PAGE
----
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    Latest Articles

    Latest Topics


    Is Shakespeare Becoming Dated?

    The beloved 90s rom-com "10 Things I Hate About You" rips off of the play "The Taming of the Shrew" in an updated way that caters to a female audience. In the Shakespearean play, Kat is deprived of food and sleep for many days as a method of "taming" her. What may have been suitable treatment of a wife during the Renaissance Period is reflected as Stockholm Syndrome now. This would make an interesting article, looking at Shakespeare’s famous stories and how Hollywood is taking steps to modernize them.

    • An interesting example, that through modernizing also heavily dated itself: Luhrmann's Romeo and Juliet (1996). I personally love this film but it feels like a 90s film. – Celeste Reeb 6 years ago
    • The easy answer is yes, Shakespeare is dated. It's just so dated that we don't even recognize the dated aspects of it. The reason we can notice that a 90s movie is a 90s movie is because we've seen enough 90s movies to recognize the common tropes of the time. With Shakespeare, though, we have very little to compare it to. The vast majority of us are not familiar with much, if any writing contemporary with Shakespeare. Shakespeare uses a lot of jokes, tropes, and such that seems clever and original to us, because we've never seen them used before. Imagine if there was only one 90s movie that most people had seen. People would probably see it as artistically unique and special, even though it's just another 90s movie. Not to belittle Shakespeare, just a thought to keep in mind. – OddballGentleman 6 years ago
    • Technically speaking, William Shakespeare's works can't ever be truly "dated" since he invented so many words/phrases we still use ("cold-blooded" and "off with his head" etc.) besides the aforementioned story themes and hidden word puns. And of course, plays such as Othello touch upon issues like racism which further help to keep Shakespeare current today. With the more problematic plays like "The Taming of the Shrew, as mentioned in the topic, maybe they could be modernized in an ironic way, highlight how offensive the sexism and abuse are now to contrast their dated origins of the 1500s. – dsoumilas 6 years ago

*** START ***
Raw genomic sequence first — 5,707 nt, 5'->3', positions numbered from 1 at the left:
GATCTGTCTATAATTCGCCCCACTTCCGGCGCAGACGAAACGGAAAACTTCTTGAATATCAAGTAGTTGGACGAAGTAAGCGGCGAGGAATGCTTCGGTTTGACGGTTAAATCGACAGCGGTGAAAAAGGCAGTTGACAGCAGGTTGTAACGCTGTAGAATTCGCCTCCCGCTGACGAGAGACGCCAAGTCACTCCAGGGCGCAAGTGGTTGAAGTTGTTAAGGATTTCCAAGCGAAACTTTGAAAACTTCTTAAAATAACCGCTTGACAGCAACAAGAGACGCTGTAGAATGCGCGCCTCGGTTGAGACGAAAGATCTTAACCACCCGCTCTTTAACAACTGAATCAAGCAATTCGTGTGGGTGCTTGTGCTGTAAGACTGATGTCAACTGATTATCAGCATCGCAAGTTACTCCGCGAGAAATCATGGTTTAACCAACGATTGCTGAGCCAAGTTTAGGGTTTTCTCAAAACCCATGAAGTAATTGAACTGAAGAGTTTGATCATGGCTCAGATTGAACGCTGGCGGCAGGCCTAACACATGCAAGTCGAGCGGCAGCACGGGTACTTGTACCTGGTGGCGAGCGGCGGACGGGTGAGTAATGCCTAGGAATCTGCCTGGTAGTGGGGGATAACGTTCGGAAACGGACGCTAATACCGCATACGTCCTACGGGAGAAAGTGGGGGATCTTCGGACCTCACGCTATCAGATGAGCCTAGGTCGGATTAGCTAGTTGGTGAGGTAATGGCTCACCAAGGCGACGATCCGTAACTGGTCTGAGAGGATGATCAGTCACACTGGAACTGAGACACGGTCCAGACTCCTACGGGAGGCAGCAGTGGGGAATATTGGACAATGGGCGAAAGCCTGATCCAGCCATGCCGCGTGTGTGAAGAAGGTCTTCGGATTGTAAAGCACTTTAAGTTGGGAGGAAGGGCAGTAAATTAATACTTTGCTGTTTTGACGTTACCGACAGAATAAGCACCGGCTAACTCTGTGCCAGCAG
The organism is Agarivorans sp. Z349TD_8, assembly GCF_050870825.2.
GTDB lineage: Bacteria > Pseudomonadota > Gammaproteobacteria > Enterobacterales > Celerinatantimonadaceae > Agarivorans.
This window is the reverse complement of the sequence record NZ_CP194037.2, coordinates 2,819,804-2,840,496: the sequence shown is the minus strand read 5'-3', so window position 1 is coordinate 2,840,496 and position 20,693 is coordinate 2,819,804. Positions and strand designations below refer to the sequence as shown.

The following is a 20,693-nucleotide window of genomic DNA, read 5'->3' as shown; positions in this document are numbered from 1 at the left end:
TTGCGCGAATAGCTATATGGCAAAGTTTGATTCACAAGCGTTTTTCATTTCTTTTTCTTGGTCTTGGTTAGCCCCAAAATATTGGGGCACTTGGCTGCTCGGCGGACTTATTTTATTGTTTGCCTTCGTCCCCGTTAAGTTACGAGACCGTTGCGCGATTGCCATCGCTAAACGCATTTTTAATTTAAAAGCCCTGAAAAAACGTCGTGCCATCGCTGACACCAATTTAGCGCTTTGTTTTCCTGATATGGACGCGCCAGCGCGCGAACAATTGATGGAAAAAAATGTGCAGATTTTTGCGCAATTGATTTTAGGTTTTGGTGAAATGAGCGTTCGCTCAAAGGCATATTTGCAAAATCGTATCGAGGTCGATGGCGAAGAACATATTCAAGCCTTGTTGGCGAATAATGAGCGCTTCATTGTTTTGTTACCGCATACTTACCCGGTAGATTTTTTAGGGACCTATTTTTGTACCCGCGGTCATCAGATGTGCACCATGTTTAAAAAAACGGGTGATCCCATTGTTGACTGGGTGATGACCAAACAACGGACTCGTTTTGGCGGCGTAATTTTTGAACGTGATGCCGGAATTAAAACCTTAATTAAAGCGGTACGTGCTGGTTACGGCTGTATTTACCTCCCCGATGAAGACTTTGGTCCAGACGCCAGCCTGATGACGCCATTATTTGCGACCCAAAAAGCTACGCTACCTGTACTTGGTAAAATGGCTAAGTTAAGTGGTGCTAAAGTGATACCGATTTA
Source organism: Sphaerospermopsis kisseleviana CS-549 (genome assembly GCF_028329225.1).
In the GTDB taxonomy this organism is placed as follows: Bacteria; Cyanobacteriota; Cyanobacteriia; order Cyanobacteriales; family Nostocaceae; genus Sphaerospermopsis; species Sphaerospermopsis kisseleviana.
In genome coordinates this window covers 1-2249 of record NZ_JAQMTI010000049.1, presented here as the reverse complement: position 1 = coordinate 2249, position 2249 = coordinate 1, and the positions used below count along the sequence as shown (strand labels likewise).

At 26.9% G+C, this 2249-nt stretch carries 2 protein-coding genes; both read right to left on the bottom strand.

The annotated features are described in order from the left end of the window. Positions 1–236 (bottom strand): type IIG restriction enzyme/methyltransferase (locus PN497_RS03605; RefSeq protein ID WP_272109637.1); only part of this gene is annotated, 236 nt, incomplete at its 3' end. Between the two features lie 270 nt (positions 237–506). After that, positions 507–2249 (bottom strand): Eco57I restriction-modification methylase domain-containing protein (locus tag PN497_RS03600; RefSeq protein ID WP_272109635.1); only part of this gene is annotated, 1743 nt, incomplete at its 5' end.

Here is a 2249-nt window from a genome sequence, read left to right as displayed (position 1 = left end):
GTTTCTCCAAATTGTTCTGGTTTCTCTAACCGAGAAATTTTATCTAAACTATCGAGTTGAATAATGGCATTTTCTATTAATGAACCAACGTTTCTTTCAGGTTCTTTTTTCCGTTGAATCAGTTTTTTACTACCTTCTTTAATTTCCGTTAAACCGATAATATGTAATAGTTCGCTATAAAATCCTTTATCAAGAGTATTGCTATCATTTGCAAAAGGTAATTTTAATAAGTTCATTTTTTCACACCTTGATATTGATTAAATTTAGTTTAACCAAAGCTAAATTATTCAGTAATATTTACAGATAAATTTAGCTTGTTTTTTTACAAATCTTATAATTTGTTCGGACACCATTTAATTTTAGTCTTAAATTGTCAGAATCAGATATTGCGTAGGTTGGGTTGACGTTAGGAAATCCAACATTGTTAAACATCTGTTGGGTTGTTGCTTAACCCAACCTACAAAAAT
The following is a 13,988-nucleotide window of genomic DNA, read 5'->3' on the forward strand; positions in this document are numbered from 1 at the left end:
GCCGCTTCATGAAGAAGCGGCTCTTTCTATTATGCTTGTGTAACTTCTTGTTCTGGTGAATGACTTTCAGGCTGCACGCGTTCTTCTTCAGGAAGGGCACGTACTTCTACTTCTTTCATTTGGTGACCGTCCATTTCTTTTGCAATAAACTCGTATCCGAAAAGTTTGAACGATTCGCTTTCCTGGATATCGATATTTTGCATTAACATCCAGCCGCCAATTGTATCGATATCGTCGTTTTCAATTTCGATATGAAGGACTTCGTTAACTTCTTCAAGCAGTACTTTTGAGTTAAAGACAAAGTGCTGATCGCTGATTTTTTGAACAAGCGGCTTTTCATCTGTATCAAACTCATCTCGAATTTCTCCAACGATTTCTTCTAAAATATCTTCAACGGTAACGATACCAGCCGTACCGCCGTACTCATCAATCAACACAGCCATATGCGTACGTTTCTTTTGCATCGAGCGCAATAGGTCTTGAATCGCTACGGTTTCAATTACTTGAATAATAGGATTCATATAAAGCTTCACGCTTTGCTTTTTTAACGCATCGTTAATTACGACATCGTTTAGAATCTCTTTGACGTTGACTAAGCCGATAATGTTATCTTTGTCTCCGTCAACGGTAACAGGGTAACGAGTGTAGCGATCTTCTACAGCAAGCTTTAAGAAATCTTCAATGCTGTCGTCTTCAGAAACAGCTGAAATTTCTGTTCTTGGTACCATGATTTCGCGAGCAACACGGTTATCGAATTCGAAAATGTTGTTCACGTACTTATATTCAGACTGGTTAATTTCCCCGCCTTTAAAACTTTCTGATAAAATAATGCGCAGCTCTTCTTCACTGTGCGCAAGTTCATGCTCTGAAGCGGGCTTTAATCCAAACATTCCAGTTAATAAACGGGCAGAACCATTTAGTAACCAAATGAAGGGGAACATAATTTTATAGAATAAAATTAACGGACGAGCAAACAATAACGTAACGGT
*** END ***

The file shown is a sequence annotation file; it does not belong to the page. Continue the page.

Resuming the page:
• Interesting topic, though a few points you should consider is that Shakespeare is still popular and still being played because most of his pieces contain subject matters that are still relevant today: love (and what it does to a person), hate (and how one deals with it), revenge (Is revenge justifiable? And at what point? What is it that makes someone feel like they have to get back at someone to feel at ease?), death (What is death? What does death mean to a living, breathing human, and what is it that makes death so frightening?) , etc, etc. I think for this subject, you'd need to dig very deeply and cover different countries with different cultures that still preform and love Shakespeare, and what factor connects it all in the end. What is it that makes actors want to preform such dated theatre? Why is it, that even though we all have different backgrounds, speak different languages, and come from different countries, Shakespeare still manages to amaze us all? And as a last thing, it's really important to consider the differences between modern Shakespeare performances and original preformed plays. Because that is the one thing that will probably make the difference in your article. – AyakaHoshina 6 years ago
    • Every performance/adaptation of Shakespeare that you see today is being interpreted from a modern perspective and we will take the bits of it we recognise and change the bits we don't. The most fabulous version of Taming of the Shrew I saw was by a company called Propeller - an all male theatre company (like the original context) that turned Shrew into a tragedy with Kate a broken women at the end, saying her speeches out of fear. If we look at versions such as Luhrmann's (best Shakespeare on film ever, btw) or, indeed The Lion King (kind of based on Hamlet) it is placed in a heightened world where the plot makes sense, (gang war, the animal kingdom...) but Shakespeare, like fairytales, will never be dated whilst we can still recognise aspects of it in the modern world (like misogyny, racism, the overwhelming need for love at all costs...) – Francesca Turauskis 6 years ago